Jack Gelber

Jack Gelber

SCENE
Film Theater
CONNECTIONS
The Living Theatre
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Shirley Clarke’s 1961 film The Connection was adapted from Jack Gelber’s play, which had been a hit for the Living Theatre in 1959, and Gelber collaborated with Clarke on the screenplay, which incorporated the presence of documentary filmmakers into the plot.

 

Shirley Clarke Makes The Connection

Location

Shirley Clarke made a variety of experimental shorts before her first feature-length film in 1961, The Connection, adapted from Jack Gelber’s play, which had been a hit for the Living Theatre in 1959. Founded by Judith Malina and Julian Beck in 1947, the Living Theatre was at the forefront of the 1950s Off-Broadway and 1960s Off-Off-Broadway movements. “New York theater at the time was just glittery entertainment—very, very glamorous and all that,” recalled Village Voice theater critic Michael Smith. “So the Living Theatre was very much an alternative to that, completely going against the mainstream culture.” In 1959, Shirley Clarke asked her sister Elaine Dundy if she could recommend a short story or play to adapt as her first feature-length film. “I didn’t even have to think,” said Dundy. “Something that would suit her right down to the depths of her avant-garde soul was the Off-Broadway play The Connection.” After Shirley optioned the film rights, she and playwright Jack Gelber collaborated on the screenplay, which incorporated the presence of cinema verité documentary filmmakers into the plot. “Shirley was like a rushing river,” Gelber recalled. “Warm, quick, garrulous, laughing at the slightest provocation, she seemed ready to jump at any new experience out there.” Clarke’s dance career also shaped The Connection; it was shot in carefully choreographed long takes and deftly edited together by Shirley and film editor Patricia Jaffe recalled how Clarke came to the editing room smoking a cigar while dressed in pants and a jockey cap. “I was eight months pregnant at the time, and we had a cutting room at 1600 Broadway,” she said. “People used to open the door just to look at the two of us. We were such an unusual pair.”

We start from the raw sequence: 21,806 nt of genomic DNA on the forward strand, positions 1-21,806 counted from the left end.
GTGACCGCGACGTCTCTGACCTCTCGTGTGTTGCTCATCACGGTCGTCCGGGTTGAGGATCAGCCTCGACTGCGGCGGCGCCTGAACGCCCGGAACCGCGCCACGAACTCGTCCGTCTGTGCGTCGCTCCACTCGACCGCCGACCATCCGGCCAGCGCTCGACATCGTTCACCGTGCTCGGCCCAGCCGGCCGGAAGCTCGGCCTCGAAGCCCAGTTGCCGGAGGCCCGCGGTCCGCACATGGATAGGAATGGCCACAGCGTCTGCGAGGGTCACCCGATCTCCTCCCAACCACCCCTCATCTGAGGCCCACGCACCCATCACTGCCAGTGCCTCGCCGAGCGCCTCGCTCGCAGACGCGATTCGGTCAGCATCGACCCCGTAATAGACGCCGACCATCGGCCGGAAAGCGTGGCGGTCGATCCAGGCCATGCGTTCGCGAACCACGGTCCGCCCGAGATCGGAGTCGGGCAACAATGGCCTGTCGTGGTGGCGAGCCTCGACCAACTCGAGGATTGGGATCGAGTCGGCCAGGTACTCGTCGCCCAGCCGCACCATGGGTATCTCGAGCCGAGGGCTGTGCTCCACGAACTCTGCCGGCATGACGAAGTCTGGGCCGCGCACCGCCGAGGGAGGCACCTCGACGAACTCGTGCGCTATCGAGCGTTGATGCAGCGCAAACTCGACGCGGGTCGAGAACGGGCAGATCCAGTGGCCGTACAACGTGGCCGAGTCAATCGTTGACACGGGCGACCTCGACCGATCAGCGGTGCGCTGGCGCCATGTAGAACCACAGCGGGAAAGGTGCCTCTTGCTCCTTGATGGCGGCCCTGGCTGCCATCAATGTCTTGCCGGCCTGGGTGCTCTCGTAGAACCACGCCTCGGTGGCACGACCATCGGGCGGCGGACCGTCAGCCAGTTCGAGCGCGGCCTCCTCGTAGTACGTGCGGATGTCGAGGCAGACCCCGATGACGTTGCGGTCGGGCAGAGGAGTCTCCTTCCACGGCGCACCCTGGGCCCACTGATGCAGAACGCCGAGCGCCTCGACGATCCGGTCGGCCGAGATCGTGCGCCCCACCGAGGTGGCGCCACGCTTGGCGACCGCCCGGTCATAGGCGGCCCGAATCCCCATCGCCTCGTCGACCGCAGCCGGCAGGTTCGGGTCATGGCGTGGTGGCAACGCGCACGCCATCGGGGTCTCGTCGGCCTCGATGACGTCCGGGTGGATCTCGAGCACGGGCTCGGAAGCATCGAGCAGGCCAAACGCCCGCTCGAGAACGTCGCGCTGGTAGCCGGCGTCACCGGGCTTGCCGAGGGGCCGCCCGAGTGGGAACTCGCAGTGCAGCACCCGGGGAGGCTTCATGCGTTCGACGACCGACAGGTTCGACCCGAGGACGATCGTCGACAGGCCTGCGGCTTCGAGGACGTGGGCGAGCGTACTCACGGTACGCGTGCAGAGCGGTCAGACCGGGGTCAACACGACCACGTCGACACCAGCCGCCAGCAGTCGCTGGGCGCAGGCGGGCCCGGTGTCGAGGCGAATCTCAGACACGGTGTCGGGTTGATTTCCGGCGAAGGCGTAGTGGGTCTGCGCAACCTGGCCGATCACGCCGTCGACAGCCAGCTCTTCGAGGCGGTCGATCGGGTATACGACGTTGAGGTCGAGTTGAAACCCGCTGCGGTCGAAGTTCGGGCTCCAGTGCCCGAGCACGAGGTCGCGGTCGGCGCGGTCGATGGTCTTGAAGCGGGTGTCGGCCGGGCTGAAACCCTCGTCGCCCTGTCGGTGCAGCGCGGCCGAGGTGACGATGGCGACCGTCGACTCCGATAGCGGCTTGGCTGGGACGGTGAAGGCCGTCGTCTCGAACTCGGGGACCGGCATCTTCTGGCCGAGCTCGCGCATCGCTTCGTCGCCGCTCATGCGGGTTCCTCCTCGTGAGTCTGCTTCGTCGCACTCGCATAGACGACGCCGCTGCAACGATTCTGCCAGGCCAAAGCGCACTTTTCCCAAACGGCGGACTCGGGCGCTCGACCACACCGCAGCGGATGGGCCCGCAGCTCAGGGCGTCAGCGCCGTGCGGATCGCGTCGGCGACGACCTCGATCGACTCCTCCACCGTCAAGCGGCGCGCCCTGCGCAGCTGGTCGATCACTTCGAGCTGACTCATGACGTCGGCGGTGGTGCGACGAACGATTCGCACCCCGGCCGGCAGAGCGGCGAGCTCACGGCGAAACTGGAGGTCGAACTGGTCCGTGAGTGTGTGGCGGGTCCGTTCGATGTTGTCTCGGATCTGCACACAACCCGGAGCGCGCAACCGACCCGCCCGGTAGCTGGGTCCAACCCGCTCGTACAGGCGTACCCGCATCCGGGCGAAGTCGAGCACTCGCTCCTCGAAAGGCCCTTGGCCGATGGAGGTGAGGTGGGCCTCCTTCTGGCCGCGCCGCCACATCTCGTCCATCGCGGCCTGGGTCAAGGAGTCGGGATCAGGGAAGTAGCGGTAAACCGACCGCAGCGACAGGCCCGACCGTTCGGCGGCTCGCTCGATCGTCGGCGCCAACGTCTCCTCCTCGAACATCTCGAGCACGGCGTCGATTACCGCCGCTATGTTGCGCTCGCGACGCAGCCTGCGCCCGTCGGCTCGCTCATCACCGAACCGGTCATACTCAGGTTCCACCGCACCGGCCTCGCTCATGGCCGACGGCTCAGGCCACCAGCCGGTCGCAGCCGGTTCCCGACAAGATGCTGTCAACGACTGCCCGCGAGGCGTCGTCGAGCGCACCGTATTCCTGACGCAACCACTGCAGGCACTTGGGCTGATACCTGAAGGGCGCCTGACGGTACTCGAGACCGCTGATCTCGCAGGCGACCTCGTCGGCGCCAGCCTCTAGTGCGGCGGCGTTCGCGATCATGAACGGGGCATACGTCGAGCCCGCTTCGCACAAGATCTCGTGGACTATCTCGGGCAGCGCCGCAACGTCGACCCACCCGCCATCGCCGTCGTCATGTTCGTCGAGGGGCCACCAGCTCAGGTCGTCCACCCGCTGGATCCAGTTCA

From Chapter 2 of The Downtown Pop Underground — order online, or from a local independent bookstore